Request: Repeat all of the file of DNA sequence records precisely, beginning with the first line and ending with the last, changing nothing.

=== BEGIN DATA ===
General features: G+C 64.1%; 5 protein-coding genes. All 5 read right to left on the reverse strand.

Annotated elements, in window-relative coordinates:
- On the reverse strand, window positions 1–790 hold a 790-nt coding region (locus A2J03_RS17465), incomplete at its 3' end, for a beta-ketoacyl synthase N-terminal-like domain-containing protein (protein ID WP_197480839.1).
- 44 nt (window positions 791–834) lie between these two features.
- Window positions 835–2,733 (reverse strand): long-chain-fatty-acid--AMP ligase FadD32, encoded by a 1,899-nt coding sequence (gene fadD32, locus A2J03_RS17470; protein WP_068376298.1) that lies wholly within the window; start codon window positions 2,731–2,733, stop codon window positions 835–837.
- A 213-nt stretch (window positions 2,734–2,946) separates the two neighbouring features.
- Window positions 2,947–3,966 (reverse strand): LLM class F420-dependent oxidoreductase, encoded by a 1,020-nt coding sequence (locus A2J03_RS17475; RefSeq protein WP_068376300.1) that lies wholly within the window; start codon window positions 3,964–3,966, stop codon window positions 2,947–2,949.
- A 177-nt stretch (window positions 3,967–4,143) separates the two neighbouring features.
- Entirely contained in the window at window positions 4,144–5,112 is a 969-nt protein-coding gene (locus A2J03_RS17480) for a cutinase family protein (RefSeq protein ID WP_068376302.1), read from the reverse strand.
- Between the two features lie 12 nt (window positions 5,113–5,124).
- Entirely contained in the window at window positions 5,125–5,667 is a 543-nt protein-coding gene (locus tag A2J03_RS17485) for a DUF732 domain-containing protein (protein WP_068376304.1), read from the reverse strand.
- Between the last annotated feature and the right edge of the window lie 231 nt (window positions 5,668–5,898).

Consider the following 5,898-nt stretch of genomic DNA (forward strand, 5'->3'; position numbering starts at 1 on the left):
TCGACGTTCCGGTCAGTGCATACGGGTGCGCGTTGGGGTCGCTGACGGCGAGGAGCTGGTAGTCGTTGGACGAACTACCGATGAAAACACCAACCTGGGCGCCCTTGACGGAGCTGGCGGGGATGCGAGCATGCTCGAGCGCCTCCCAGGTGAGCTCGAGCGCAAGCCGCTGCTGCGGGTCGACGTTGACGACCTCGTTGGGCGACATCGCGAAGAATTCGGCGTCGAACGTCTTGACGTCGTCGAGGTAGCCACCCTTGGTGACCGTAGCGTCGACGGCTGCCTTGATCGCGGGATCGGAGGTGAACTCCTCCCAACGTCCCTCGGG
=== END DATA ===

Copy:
General features: G+C 64.1%; 5 protein-coding genes. All 5 read right to left on the reverse strand.

Annotated elements, in window-relative coordinates:
- On the reverse strand, window positions 1–790 hold a 790-nt coding region (locus A2J03_RS17465), incomplete at its 3' end, for a beta-ketoacyl synthase N-terminal-like domain-containing protein (protein ID WP_197480839.1).
- 44 nt (window positions 791–834) lie between these two features.
- Window positions 835–2,733 (reverse strand): long-chain-fatty-acid--AMP ligase FadD32, encoded by a 1,899-nt coding sequence (gene fadD32, locus A2J03_RS17470; protein WP_068376298.1) that lies wholly within the window; start codon window positions 2,731–2,733, stop codon window positions 835–837.
- A 213-nt stretch (window positions 2,734–2,946) separates the two neighbouring features.
- Window positions 2,947–3,966 (reverse strand): LLM class F420-dependent oxidoreductase, encoded by a 1,020-nt coding sequence (locus A2J03_RS17475; RefSeq protein WP_068376300.1) that lies wholly within the window; start codon window positions 3,964–3,966, stop codon window positions 2,947–2,949.
- A 177-nt stretch (window positions 3,967–4,143) separates the two neighbouring features.
- Entirely contained in the window at window positions 4,144–5,112 is a 969-nt protein-coding gene (locus A2J03_RS17480) for a cutinase family protein (RefSeq protein ID WP_068376302.1), read from the reverse strand.
- Between the two features lie 12 nt (window positions 5,113–5,124).
- Entirely contained in the window at window positions 5,125–5,667 is a 543-nt protein-coding gene (locus tag A2J03_RS17485) for a DUF732 domain-containing protein (protein WP_068376304.1), read from the reverse strand.
- Between the last annotated feature and the right edge of the window lie 231 nt (window positions 5,668–5,898).

Consider the following 5,898-nt stretch of genomic DNA (forward strand, 5'->3'; position numbering starts at 1 on the left):
TCGACGTTCCGGTCAGTGCATACGGGTGCGCGTTGGGGTCGCTGACGGCGAGGAGCTGGTAGTCGTTGGACGAACTACCGATGAAAACACCAACCTGGGCGCCCTTGACGGAGCTGGCGGGGATGCGAGCATGCTCGAGCGCCTCCCAGGTGAGCTCGAGCGCAAGCCGCTGCTGCGGGTCGACGTTGACGACCTCGTTGGGCGACATCGCGAAGAATTCGGCGTCGAACGTCTTGACGTCGTCGAGGTAGCCACCCTTGGTGACCGTAGCGTCGACGGCTGCCTTGATCGCGGGATCGGAGGTGAACTCCTCCCAACGTCCCTCGGG